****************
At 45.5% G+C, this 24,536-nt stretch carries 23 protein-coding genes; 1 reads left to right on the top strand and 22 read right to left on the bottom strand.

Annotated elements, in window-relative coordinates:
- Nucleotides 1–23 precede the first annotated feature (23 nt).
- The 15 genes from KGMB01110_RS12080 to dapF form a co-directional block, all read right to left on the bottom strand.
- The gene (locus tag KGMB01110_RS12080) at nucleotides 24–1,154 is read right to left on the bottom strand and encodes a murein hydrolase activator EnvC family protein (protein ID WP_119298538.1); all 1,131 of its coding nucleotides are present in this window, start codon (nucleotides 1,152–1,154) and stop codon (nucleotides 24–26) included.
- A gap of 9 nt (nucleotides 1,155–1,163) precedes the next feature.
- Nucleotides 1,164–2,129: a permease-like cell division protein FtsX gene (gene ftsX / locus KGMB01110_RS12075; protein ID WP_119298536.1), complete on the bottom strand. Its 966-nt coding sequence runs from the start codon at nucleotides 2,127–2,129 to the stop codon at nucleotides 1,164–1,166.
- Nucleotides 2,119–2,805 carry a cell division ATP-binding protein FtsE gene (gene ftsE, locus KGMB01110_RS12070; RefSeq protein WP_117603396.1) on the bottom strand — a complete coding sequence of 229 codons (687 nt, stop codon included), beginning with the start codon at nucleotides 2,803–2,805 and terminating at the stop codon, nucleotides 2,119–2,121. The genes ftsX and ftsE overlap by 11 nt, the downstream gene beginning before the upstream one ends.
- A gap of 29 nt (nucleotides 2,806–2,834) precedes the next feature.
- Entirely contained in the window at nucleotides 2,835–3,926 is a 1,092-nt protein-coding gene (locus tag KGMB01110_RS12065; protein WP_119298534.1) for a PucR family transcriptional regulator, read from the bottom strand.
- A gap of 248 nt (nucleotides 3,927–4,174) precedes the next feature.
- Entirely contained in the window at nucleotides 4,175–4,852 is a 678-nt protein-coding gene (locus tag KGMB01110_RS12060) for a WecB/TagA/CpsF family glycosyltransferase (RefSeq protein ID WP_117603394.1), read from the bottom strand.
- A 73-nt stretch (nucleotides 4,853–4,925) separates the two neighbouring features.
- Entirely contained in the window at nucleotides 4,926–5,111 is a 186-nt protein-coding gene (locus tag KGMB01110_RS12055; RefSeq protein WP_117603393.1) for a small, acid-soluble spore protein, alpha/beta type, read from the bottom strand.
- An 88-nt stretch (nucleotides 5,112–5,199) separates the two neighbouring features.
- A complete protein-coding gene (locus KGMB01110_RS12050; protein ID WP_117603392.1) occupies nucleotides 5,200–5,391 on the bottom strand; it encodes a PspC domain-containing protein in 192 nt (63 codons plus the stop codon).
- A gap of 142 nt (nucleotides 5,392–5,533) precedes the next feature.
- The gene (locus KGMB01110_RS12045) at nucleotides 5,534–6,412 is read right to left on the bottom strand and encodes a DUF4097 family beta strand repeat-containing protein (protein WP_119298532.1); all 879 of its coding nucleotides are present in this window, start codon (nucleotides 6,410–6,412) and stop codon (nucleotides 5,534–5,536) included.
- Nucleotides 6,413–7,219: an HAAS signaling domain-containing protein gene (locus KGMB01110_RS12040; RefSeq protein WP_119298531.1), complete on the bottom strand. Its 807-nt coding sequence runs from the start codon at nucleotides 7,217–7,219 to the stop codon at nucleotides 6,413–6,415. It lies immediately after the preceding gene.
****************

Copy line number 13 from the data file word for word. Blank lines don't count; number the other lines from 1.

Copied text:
- A 73-nt stretch (nucleotides 4,853–4,925) separates the two neighbouring features.